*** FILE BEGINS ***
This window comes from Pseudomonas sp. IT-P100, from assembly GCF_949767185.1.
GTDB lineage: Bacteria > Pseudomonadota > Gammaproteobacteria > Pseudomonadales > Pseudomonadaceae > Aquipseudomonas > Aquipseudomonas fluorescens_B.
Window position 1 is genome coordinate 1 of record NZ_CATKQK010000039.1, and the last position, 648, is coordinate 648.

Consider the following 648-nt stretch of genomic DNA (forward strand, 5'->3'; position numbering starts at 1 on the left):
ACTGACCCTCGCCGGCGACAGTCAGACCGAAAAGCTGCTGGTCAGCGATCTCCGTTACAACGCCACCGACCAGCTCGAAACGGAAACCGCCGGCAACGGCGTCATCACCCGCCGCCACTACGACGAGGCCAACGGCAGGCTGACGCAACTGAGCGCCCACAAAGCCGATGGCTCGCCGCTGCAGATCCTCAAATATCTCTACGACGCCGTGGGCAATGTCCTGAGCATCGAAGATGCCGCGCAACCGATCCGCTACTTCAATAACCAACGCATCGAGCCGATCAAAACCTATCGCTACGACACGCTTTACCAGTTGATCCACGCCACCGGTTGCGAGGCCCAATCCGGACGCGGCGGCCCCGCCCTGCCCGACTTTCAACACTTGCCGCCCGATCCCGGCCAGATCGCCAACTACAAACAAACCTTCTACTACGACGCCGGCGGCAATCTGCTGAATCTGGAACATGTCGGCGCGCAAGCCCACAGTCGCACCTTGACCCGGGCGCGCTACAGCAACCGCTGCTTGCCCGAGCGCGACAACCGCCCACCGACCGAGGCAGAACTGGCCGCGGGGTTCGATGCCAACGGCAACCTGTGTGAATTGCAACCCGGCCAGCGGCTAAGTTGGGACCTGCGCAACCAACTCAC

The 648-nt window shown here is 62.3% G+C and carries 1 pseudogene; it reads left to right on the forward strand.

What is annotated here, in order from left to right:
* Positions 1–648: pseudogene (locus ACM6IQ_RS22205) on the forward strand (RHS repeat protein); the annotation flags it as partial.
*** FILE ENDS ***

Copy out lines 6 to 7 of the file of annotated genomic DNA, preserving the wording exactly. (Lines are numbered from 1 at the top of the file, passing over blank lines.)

The 648-nt window shown here is 62.3% G+C and carries 1 pseudogene; it reads left to right on the forward strand.

What is annotated here, in order from left to right: